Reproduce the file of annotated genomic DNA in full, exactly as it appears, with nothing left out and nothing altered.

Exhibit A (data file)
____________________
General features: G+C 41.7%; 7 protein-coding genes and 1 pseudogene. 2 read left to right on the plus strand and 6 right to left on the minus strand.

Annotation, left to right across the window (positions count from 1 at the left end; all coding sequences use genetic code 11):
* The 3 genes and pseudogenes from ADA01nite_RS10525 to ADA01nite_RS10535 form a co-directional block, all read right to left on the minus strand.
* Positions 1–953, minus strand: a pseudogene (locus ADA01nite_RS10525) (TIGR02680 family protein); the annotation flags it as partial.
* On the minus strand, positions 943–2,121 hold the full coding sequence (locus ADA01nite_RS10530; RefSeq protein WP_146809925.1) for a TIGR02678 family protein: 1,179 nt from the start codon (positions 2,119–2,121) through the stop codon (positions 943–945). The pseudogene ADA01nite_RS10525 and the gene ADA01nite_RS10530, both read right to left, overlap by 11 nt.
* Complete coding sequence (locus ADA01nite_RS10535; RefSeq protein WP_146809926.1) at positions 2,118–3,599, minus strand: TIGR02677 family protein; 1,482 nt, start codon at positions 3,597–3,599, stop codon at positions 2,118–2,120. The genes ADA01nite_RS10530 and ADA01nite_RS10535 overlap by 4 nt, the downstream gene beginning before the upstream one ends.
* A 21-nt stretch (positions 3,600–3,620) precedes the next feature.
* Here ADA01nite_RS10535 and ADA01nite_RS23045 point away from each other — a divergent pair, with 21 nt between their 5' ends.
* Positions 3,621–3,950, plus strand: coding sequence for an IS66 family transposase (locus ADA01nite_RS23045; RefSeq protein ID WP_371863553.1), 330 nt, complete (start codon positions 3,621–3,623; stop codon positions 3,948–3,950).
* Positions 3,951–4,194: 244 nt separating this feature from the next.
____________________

General features: G+C 41.7%; 7 protein-coding genes and 1 pseudogene. 2 read left to right on the plus strand and 6 right to left on the minus strand.

Annotation, left to right across the window (positions count from 1 at the left end; all coding sequences use genetic code 11):
* The 3 genes and pseudogenes from ADA01nite_RS10525 to ADA01nite_RS10535 form a co-directional block, all read right to left on the minus strand.
* Positions 1–953, minus strand: a pseudogene (locus ADA01nite_RS10525) (TIGR02680 family protein); the annotation flags it as partial.
* On the minus strand, positions 943–2,121 hold the full coding sequence (locus ADA01nite_RS10530; RefSeq protein WP_146809925.1) for a TIGR02678 family protein: 1,179 nt from the start codon (positions 2,119–2,121) through the stop codon (positions 943–945). The pseudogene ADA01nite_RS10525 and the gene ADA01nite_RS10530, both read right to left, overlap by 11 nt.
* Complete coding sequence (locus ADA01nite_RS10535; RefSeq protein WP_146809926.1) at positions 2,118–3,599, minus strand: TIGR02677 family protein; 1,482 nt, start codon at positions 3,597–3,599, stop codon at positions 2,118–2,120. The genes ADA01nite_RS10530 and ADA01nite_RS10535 overlap by 4 nt, the downstream gene beginning before the upstream one ends.
* A 21-nt stretch (positions 3,600–3,620) precedes the next feature.
* Here ADA01nite_RS10535 and ADA01nite_RS23045 point away from each other — a divergent pair, with 21 nt between their 5' ends.
* Positions 3,621–3,950, plus strand: coding sequence for an IS66 family transposase (locus ADA01nite_RS23045; RefSeq protein ID WP_371863553.1), 330 nt, complete (start codon positions 3,621–3,623; stop codon positions 3,948–3,950).
* Positions 3,951–4,194: 244 nt separating this feature from the next.